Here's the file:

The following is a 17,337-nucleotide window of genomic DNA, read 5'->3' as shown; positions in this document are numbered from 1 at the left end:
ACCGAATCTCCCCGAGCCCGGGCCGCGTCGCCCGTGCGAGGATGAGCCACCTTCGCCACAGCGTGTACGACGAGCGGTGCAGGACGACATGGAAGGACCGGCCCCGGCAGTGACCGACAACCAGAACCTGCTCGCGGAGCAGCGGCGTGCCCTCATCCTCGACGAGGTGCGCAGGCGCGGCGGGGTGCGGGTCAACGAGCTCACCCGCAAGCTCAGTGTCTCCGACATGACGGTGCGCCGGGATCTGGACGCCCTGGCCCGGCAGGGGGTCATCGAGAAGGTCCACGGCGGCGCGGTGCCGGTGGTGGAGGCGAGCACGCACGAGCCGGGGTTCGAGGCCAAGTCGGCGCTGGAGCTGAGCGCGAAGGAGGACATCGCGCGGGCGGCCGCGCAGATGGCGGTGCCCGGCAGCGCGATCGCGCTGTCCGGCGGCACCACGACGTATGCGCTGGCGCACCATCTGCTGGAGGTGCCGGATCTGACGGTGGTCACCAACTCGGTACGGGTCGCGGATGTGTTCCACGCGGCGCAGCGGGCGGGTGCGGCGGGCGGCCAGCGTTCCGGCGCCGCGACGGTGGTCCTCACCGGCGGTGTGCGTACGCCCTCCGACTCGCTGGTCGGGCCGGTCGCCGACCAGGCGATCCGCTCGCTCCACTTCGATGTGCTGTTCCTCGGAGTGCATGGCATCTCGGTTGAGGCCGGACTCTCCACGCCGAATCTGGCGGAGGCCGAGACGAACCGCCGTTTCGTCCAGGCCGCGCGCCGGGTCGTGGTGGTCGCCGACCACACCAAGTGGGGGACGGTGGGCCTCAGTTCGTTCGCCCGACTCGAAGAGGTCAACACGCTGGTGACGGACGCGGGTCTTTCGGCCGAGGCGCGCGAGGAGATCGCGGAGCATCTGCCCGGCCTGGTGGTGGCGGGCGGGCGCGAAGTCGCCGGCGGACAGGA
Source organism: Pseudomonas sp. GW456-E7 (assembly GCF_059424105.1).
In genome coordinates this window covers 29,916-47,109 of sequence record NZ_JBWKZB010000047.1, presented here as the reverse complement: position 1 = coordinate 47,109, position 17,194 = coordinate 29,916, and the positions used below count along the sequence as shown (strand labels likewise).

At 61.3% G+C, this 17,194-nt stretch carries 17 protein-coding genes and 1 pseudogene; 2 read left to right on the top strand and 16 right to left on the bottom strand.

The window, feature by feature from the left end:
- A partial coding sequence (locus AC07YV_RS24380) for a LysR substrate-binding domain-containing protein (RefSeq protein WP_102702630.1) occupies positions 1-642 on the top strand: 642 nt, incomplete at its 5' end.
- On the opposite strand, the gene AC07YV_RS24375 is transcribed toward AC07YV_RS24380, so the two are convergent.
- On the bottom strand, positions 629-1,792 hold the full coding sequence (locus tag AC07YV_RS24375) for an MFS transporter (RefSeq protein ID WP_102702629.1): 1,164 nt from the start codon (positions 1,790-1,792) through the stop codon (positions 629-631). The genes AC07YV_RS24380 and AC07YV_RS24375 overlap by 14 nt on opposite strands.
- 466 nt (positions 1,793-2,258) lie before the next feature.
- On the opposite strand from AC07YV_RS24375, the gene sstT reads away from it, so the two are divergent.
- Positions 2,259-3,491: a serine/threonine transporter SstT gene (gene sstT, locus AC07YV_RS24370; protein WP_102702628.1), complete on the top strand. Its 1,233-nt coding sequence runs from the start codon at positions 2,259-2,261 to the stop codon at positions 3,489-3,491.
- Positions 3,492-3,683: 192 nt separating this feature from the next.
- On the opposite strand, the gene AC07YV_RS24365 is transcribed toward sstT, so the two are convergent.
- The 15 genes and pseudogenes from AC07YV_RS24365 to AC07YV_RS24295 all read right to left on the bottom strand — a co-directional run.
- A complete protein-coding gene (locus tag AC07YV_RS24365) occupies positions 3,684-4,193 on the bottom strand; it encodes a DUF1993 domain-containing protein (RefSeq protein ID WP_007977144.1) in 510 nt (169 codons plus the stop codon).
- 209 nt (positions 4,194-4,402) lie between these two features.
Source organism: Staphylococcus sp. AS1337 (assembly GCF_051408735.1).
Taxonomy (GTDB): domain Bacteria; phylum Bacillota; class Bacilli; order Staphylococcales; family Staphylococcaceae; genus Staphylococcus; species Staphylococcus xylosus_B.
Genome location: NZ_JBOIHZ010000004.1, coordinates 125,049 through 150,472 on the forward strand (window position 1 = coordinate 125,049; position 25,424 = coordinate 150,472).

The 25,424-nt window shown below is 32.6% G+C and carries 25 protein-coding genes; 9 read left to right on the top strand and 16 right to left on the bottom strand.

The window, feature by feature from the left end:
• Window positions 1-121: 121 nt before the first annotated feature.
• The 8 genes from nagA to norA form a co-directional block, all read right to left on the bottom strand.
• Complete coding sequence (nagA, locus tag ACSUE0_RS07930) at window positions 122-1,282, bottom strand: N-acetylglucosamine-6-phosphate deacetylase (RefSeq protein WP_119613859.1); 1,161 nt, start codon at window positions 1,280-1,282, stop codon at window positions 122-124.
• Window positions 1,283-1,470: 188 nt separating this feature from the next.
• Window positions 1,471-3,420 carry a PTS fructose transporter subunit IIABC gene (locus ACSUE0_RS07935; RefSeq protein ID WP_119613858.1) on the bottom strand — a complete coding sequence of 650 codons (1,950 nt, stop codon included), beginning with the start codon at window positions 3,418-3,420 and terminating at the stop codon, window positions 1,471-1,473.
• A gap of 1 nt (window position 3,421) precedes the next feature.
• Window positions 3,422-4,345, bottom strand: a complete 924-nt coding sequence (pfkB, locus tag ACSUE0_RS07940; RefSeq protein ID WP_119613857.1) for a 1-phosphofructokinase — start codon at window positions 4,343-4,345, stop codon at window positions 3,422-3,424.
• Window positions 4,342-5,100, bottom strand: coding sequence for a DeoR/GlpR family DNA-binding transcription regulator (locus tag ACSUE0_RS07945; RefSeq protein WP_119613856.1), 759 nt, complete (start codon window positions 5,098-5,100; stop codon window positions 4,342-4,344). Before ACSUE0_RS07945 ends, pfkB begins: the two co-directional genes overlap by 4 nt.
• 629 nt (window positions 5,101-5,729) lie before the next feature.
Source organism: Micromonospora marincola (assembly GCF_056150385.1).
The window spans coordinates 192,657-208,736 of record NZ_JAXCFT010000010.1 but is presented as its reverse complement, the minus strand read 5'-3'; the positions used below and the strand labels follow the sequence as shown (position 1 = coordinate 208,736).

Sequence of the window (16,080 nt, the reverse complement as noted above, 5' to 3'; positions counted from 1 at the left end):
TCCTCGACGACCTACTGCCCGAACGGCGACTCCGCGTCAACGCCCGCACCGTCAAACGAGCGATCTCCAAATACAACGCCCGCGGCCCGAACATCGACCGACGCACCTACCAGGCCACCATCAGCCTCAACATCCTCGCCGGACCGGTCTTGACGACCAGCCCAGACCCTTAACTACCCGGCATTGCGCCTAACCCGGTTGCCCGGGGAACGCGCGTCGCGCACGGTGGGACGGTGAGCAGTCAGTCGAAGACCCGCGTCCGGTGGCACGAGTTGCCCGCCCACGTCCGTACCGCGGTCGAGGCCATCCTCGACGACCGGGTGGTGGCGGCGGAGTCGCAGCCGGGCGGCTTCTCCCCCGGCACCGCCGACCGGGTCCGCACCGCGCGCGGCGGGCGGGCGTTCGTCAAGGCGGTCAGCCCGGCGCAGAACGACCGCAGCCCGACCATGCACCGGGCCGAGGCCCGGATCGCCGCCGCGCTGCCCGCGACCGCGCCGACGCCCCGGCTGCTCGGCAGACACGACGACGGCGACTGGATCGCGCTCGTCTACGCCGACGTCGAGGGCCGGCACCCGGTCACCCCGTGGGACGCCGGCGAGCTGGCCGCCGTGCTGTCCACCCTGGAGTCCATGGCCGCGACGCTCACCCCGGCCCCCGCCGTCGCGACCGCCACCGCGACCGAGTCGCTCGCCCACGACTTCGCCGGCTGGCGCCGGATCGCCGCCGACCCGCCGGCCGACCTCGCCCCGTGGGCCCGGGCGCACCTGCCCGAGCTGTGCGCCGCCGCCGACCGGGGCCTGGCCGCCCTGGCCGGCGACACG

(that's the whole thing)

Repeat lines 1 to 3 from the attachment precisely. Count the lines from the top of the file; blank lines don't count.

The following is a 17,337-nucleotide window of genomic DNA, read 5'->3' as shown; positions in this document are numbered from 1 at the left end:
ACCGAATCTCCCCGAGCCCGGGCCGCGTCGCCCGTGCGAGGATGAGCCACCTTCGCCACAGCGTGTACGACGAGCGGTGCAGGACGACATGGAAGGACCGGCCCCGGCAGTGACCGACAACCAGAACCTGCTCGCGGAGCAGCGGCGTGCCCTCATCCTCGACGAGGTGCGCAGGCGCGGCGGGGTGCGGGTCAACGAGCTCACCCGCAAGCTCAGTGTCTCCGACATGACGGTGCGCCGGGATCTGGACGCCCTGGCCCGGCAGGGGGTCATCGAGAAGGTCCACGGCGGCGCGGTGCCGGTGGTGGAGGCGAGCACGCACGAGCCGGGGTTCGAGGCCAAGTCGGCGCTGGAGCTGAGCGCGAAGGAGGACATCGCGCGGGCGGCCGCGCAGATGGCGGTGCCCGGCAGCGCGATCGCGCTGTCCGGCGGCACCACGACGTATGCGCTGGCGCACCATCTGCTGGAGGTGCCGGATCTGACGGTGGTCACCAACTCGGTACGGGTCGCGGATGTGTTCCACGCGGCGCAGCGGGCGGGTGCGGCGGGCGGCCAGCGTTCCGGCGCCGCGACGGTGGTCCTCACCGGCGGTGTGCGTACGCCCTCCGACTCGCTGGTCGGGCCGGTCGCCGACCAGGCGATCCGCTCGCTCCACTTCGATGTGCTGTTCCTCGGAGTGCATGGCATCTCGGTTGAGGCCGGACTCTCCACGCCGAATCTGGCGGAGGCCGAGACGAACCGCCGTTTCGTCCAGGCCGCGCGCCGGGTCGTGGTGGTCGCCGACCACACCAAGTGGGGGACGGTGGGCCTCAGTTCGTTCGCCCGACTCGAAGAGGTCAACACGCTGGTGACGGACGCGGGTCTTTCGGCCGAGGCGCGCGAGGAGATCGCGGAGCATCTGCCCGGCCTGGTGGTGGCGGGCGGGCGCGAAGTCGCCGGCGGACAGGA
Source organism: Pseudomonas sp. GW456-E7 (assembly GCF_059424105.1).